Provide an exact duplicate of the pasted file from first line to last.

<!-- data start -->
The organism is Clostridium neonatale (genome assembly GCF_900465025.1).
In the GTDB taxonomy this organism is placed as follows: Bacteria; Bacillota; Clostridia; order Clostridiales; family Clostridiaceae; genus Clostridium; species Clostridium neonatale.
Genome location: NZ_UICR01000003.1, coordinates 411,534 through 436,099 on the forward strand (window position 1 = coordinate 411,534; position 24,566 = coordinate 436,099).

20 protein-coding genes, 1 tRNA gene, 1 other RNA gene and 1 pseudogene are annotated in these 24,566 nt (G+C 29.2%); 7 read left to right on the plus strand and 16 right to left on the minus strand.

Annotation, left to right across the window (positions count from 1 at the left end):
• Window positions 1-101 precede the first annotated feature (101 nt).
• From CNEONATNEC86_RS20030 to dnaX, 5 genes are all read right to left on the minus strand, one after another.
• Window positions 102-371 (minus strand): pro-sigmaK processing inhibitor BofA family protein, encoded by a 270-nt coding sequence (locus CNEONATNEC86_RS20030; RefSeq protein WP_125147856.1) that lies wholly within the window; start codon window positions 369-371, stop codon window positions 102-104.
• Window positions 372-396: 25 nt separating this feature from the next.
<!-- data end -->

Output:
The organism is Clostridium neonatale (genome assembly GCF_900465025.1).
In the GTDB taxonomy this organism is placed as follows: Bacteria; Bacillota; Clostridia; order Clostridiales; family Clostridiaceae; genus Clostridium; species Clostridium neonatale.
Genome location: NZ_UICR01000003.1, coordinates 411,534 through 436,099 on the forward strand (window position 1 = coordinate 411,534; position 24,566 = coordinate 436,099).

20 protein-coding genes, 1 tRNA gene, 1 other RNA gene and 1 pseudogene are annotated in these 24,566 nt (G+C 29.2%); 7 read left to right on the plus strand and 16 right to left on the minus strand.

Annotation, left to right across the window (positions count from 1 at the left end):
• Window positions 1-101 precede the first annotated feature (101 nt).
• From CNEONATNEC86_RS20030 to dnaX, 5 genes are all read right to left on the minus strand, one after another.
• Window positions 102-371 (minus strand): pro-sigmaK processing inhibitor BofA family protein, encoded by a 270-nt coding sequence (locus CNEONATNEC86_RS20030; RefSeq protein WP_125147856.1) that lies wholly within the window; start codon window positions 369-371, stop codon window positions 102-104.
• Window positions 372-396: 25 nt separating this feature from the next.